28/04/2022 1 min

TIQUoJARDIN is looking for volunteers to collect ticks from the gardens around Nancy

When they bite, ticks can transmit pathogens such as the bacterium responsible for Lyme disease. Although this risk is usually associated with forests, many bites also occur in gardens. The TIQUoJARDIN project is seeking to better understand the associated risks, and to do this it relies on the participation of as many people as possible. After a first campaign in 2021, the scientific team is once again calling on the inhabitants of Nancy and its surroundings to collect ticks in their gardens from 1 May to 10 July 2022.

According to data from the CiTIQUE programme, more than a quarter of tick bites occur in private gardens. However, little is known about the factors that influence the presence of ticks in these places, or whether this poses a risk to human health, given that ticks can transmit pathogens such as those responsible for Lyme disease. The TIQUoJARDIN project, led by INRAE, ANSES, the ARBRE Laboratory of Excellence, the University of Lorraine and the Permanent centre for initiatives on the environment (CPIE) in Nancy-Champenoux, aims to answer these questions.

A participatory project in and around Nancy

In order to collect the maximum amount of data and ticks from private gardens, TIQUoJARDIN relies on the general public's participation. From 1 May to 10 July 2022, local volunteers are therefore invited to hunt for ticks in their gardens. Equipped with a sampling kit provided by the project managers, they will follow a defined, easy-to-implement protocol to collect any ticks they find and send them to the scientific team. They will also be asked to answer a detailed questionnaire about the characteristics of their garden.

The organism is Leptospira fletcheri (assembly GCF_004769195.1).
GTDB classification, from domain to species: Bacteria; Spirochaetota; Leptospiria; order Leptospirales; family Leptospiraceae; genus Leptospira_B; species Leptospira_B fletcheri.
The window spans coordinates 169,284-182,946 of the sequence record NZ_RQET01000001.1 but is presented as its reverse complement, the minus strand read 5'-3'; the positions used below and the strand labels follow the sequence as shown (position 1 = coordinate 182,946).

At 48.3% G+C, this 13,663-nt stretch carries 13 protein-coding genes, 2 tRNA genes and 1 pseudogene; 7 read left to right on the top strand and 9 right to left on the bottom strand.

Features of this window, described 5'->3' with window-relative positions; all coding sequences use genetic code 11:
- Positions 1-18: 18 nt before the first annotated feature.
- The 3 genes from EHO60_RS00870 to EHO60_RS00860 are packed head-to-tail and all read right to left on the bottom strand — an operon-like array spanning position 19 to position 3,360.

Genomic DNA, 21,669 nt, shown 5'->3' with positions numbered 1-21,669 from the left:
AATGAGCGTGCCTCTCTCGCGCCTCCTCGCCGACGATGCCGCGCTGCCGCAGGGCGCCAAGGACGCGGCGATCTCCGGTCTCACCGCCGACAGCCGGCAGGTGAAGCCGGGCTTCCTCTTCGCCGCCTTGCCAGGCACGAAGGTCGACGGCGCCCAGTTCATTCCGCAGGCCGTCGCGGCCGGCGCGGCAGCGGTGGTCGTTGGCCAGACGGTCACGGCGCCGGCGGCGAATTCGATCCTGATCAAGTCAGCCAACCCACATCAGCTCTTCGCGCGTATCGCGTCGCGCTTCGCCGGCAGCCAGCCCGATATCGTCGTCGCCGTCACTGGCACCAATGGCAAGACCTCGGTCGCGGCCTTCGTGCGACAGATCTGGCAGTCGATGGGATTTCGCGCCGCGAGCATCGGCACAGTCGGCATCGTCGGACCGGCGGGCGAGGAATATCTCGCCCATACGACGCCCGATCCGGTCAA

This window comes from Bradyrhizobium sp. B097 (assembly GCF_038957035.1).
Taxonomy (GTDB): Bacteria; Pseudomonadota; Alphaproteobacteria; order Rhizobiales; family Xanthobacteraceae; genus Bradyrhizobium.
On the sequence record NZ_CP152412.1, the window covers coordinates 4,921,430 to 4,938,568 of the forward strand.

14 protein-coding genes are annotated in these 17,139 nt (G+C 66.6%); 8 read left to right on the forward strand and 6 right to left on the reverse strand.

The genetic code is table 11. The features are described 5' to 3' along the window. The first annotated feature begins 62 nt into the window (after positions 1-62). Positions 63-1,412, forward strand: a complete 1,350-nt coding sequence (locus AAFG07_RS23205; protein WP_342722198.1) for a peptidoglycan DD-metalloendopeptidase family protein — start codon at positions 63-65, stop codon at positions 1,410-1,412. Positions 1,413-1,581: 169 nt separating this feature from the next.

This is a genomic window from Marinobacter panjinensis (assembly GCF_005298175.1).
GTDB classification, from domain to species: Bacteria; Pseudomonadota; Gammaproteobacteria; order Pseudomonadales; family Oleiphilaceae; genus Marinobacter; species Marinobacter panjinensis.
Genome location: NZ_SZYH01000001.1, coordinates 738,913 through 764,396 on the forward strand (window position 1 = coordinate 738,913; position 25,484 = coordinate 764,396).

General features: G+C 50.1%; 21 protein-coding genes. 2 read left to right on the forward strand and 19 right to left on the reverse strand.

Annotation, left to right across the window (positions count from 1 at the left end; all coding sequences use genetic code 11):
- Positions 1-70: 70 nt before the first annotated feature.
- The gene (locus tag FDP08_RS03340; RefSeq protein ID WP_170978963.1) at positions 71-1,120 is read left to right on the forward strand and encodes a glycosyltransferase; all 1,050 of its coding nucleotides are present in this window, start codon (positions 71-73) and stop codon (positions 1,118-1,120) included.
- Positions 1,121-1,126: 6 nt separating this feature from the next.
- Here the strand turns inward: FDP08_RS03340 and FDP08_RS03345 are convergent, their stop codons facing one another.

Conditions for participation

  • Live within a 30 kilometre radius of Nancy, to ensure relatively uniform weather conditions in the study area 
  • Have a garden of at least 100 m2 
  • Register online on the project website (Fr)

The sampling kits can then be collected by appointment from one of the four pick-up points located in Champigneulles, the INRAE centre in Champenoux, ANSES in Malzéville and the Jean-Marie Pelt botanical gardens in Villers-lès-Nancy. For more details, visit the project website.

A target of 150 gardens in 2022

This is the second year of the tick collection campaign. "Last year, we covered 73 gardens," explained Laure Bournez, from the ANSES Laboratory for Rabies and Wildlife in Nancy. "For this year, we have set ourselves a target of 150 gardens. The bigger the number of participants, the more data we will have to determine the environmental factors that influence the presence of ticks in gardens." 

In the first campaign, ticks were found in 40% of the gardens surveyed, with an average of four ticks per garden. The species Ixodes ricinus was the most common (246 out of 254 ticks collected), but three other tick species were also collected. The second year of collection will allow us to refine these initial results and determine the characteristics of the gardens most likely to harbour ticks.

The CiTIQUE programme

TIQUoJARDIN is part of the CiTIQUE participatory research programme. One objective of this programme, which began in 2017, is to collect data on the geographical distribution in France of tick bites and the pathogens they carry, depending on the environment, weather and seasons. This data collection relies on citizen participation.

Since the beginning of the project, more than 72,000 tick bites (on humans and animals) throughout France have been reported via the Signalement TIQUE app, more than 50,000 biting ticks have been sent in by members of the public and archived in the "tick library" of the Tous Chercheurs platform in Champenoux, and more than 2,000 ticks have been analysed to identify the pathogens they carry.

This programme won the 2021 edition of the participatory research award, presented by the Ministry of Higher Education, Research and Innovation.